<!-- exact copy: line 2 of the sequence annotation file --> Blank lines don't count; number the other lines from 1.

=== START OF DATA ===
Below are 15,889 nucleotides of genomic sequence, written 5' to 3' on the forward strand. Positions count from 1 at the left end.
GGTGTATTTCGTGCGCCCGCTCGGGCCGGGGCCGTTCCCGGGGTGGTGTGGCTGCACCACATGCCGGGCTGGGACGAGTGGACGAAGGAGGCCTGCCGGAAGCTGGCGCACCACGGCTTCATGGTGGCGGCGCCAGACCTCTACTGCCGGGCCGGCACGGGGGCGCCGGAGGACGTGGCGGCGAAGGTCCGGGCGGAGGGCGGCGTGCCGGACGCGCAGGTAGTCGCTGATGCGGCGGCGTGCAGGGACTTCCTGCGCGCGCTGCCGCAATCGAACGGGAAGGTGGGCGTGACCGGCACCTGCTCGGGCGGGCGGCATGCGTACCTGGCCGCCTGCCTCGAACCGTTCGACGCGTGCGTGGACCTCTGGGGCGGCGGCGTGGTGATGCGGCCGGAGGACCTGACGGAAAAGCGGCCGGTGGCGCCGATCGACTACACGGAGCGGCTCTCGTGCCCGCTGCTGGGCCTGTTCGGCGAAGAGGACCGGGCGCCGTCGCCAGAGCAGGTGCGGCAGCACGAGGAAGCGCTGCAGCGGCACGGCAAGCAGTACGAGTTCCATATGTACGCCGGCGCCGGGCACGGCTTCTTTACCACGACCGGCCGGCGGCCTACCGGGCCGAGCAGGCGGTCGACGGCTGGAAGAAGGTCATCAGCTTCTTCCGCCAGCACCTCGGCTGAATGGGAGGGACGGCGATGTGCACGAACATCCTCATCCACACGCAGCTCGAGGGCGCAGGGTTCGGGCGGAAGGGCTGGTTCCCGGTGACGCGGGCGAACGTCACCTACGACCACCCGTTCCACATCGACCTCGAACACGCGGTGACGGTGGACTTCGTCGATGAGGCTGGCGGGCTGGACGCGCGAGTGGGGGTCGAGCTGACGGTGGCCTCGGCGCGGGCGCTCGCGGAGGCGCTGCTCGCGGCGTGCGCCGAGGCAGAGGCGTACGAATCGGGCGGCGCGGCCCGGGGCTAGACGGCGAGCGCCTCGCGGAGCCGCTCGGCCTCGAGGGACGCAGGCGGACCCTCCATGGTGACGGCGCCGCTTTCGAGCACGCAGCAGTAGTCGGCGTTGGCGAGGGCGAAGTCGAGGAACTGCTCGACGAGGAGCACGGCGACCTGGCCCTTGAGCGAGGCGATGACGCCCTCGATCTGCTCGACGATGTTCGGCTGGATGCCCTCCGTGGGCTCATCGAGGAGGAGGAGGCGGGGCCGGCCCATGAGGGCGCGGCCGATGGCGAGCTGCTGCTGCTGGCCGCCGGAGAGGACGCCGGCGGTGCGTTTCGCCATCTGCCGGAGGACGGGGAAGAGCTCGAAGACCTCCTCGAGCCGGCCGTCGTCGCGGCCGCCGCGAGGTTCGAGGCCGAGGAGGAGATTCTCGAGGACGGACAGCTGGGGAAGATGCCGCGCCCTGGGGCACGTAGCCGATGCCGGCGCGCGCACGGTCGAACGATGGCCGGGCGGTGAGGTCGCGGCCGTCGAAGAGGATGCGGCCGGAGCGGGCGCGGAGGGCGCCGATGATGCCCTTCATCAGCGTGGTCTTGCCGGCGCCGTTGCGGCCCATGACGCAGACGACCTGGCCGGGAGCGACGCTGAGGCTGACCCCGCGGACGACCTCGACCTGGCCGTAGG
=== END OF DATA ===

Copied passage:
GGTGTATTTCGTGCGCCCGCTCGGGCCGGGGCCGTTCCCGGGGTGGTGTGGCTGCACCACATGCCGGGCTGGGACGAGTGGACGAAGGAGGCCTGCCGGAAGCTGGCGCACCACGGCTTCATGGTGGCGGCGCCAGACCTCTACTGCCGGGCCGGCACGGGGGCGCCGGAGGACGTGGCGGCGAAGGTCCGGGCGGAGGGCGGCGTGCCGGACGCGCAGGTAGTCGCTGATGCGGCGGCGTGCAGGGACTTCCTGCGCGCGCTGCCGCAATCGAACGGGAAGGTGGGCGTGACCGGCACCTGCTCGGGCGGGCGGCATGCGTACCTGGCCGCCTGCCTCGAACCGTTCGACGCGTGCGTGGACCTCTGGGGCGGCGGCGTGGTGATGCGGCCGGAGGACCTGACGGAAAAGCGGCCGGTGGCGCCGATCGACTACACGGAGCGGCTCTCGTGCCCGCTGCTGGGCCTGTTCGGCGAAGAGGACCGGGCGCCGTCGCCAGAGCAGGTGCGGCAGCACGAGGAAGCGCTGCAGCGGCACGGCAAGCAGTACGAGTTCCATATGTACGCCGGCGCCGGGCACGGCTTCTTTACCACGACCGGCCGGCGGCCTACCGGGCCGAGCAGGCGGTCGACGGCTGGAAGAAGGTCATCAGCTTCTTCCGCCAGCACCTCGGCTGAATGGGAGGGACGGCGATGTGCACGAACATCCTCATCCACACGCAGCTCGAGGGCGCAGGGTTCGGGCGGAAGGGCTGGTTCCCGGTGACGCGGGCGAACGTCACCTACGACCACCCGTTCCACATCGACCTCGAACACGCGGTGACGGTGGACTTCGTCGATGAGGCTGGCGGGCTGGACGCGCGAGTGGGGGTCGAGCTGACGGTGGCCTCGGCGCGGGCGCTCGCGGAGGCGCTGCTCGCGGCGTGCGCCGAGGCAGAGGCGTACGAATCGGGCGGCGCGGCCCGGGGCTAGACGGCGAGCGCCTCGCGGAGCCGCTCGGCCTCGAGGGACGCAGGCGGACCCTCCATGGTGACGGCGCCGCTTTCGAGCACGCAGCAGTAGTCGGCGTTGGCGAGGGCGAAGTCGAGGAACTGCTCGACGAGGAGCACGGCGACCTGGCCCTTGAGCGAGGCGATGACGCCCTCGATCTGCTCGACGATGTTCGGCTGGATGCCCTCCGTGGGCTCATCGAGGAGGAGGAGGCGGGGCCGGCCCATGAGGGCGCGGCCGATGGCGAGCTGCTGCTGCTGGCCGCCGGAGAGGACGCCGGCGGTGCGTTTCGCCATCTGCCGGAGGACGGGGAAGAGCTCGAAGACCTCCTCGAGCCGGCCGTCGTCGCGGCCGCCGCGAGGTTCGAGGCCGAGGAGGAGATTCTCGAGGACGGACAGCTGGGGAAGATGCCGCGCCCTGGGGCACGTAGCCGATGCCGGCGCGCGCACGGTCGAACGATGGCCGGGCGGTGAGGTCGCGGCCGTCGAAGAGGATGCGGCCGGAGCGGGCGCGGAGGGCGCCGATGATGCCCTTCATCAGCGTGGTCTTGCCGGCGCCGTTGCGGCCCATGACGCAGACGACCTGGCCGGGAGCGACGCTGAGGCTGACCCCGCGGACGACCTCGACCTGGCCGTAGG